Interesting read. Also a bit different from other books I've read in the genre like Blankets, Fun House, Epileptic, etc. which tend to be autobiograph...moreInteresting read. Also a bit different from other books I've read in the genre like Blankets, Fun House, Epileptic, etc. which tend to be autobiographical. I was expecting a true story. In any event I enjoyed it. The very beginning starts out w/ the main character, Carla, still in Chicago. She's sitting on the subway making her way to the Mexican part of town. At first I was like "hey, I've been there!" and it was cool. Then I remembered what a miserable time I had walking around for three hours trying to find a Mexican-American Art Museum I'd heard about but couldn't find. The address listed in Fodors turned out to be a meat market. By the time I resolved to just ask someone where the hell it was, it was too late--it had closed for the day. Anyway, that's got nothing to do with the book so I'll move on. Carla is half-Mexican and gets caught up in this idea that in order for her to fit in in Mexico City she must completely abandon the gringa in her. She befriends a leftist radical who's all talk no action, and through him connects w/ a score of shady characters, not the least of which is her boyfriend who just wants to make enough money to buy some turntables so he can be a famous DJ--in other words he's a total loser. It was interesting for me to see how someone w/ Carla's smarts could be so naive. And how ppl in this day and age could still buy into communism. Carla finds herself caught between two-worlds: the world of ex-pats in Mexico for various life-defining experiences who hang strictly w/ each other, and the world of her Mexican friends who resent her American friends for coming to Mexico with no intention of adapting to the culture. Carla's story also involves drugs, the Mob, and a kidnapping. Definitely worth the read. (less)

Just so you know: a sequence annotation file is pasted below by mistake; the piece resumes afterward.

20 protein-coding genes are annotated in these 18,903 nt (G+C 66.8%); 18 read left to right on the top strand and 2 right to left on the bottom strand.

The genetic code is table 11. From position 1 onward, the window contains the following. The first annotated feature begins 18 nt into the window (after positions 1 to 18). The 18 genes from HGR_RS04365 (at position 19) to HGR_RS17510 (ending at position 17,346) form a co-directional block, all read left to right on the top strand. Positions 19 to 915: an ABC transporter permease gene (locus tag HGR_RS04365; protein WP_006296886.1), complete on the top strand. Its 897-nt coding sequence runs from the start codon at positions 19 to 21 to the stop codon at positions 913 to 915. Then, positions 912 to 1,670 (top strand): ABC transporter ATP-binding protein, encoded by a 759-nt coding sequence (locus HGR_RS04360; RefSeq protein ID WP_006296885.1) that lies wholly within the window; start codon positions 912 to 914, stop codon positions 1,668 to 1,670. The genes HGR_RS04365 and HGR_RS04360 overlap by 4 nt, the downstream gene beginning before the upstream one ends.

**spoiler alert** The other day while lamenting the inevitable failure of my unsteady relationship w/ my bf to a good friend, we talked about how thin...more**spoiler alert** The other day while lamenting the inevitable failure of my unsteady relationship w/ my bf to a good friend, we talked about how things just aren't perfect like in the movies; how you can't compare your relationship to fictitious one's and expect it to hold up. It made me feel better to think that others might currently be involved in equally fucked up relationships, like, maybe it isn't just that I'm particularly pathetic. You know, you gotta look for a silver lining. It wasn't all bad. But then I go and read a book like this. An honest to jehovah, real-life love story. Fred meets Cati. Sparks fly, timing is off. Fred bumps into Cati years later. Sparks fly, timing is right. Only there's a catch. Cati has been married, given birth, and contracted HIV. Fred is the kind of guy I would fantasize about meeting: someone who was so taken by me that nothing I could possibly say or do would detract from his adoration and desire to be with me. This book is sweet. And while it sucks to think about how my previous relationships have failed to be as special and wonderful and Cati and Fred's, it makes me feel good to know that it's possible. Maybe not probable...but possible.(less)
This illustrated and condensed version of the 9/11 report is informative, engrossing, and endorsed by two of the commission's chairs. If you, like me,...moreThis illustrated and condensed version of the 9/11 report is informative, engrossing, and endorsed by two of the commission's chairs. If you, like me, don't have the patience to sift through the phonebook size original but are interested in the commission's findings and also some brief background on the terrorists, than this is a great alternative.(less)
This is a great series of comics about a virus that kills off all the men on earth--everything with a Y chromosome so male animals too--except for one...moreThis is a great series of comics about a virus that kills off all the men on earth--everything with a Y chromosome so male animals too--except for one dude. The books are addictive, once you read one you'll want to have the next in the series handy. Thought-provoking, well-written, and good clean fun.(less)
The first graphic novel I read after Maus and it didn't let me down. The author illustrates her story of growing up in Iran pre and post the Shah's ta...moreThe first graphic novel I read after Maus and it didn't let me down. The author illustrates her story of growing up in Iran pre and post the Shah's takeover. She relates how it affected her, her parents, and her community. The first novel is way more interesting than the second installation, but both are worth the read. Can't wait to see the movie!(less)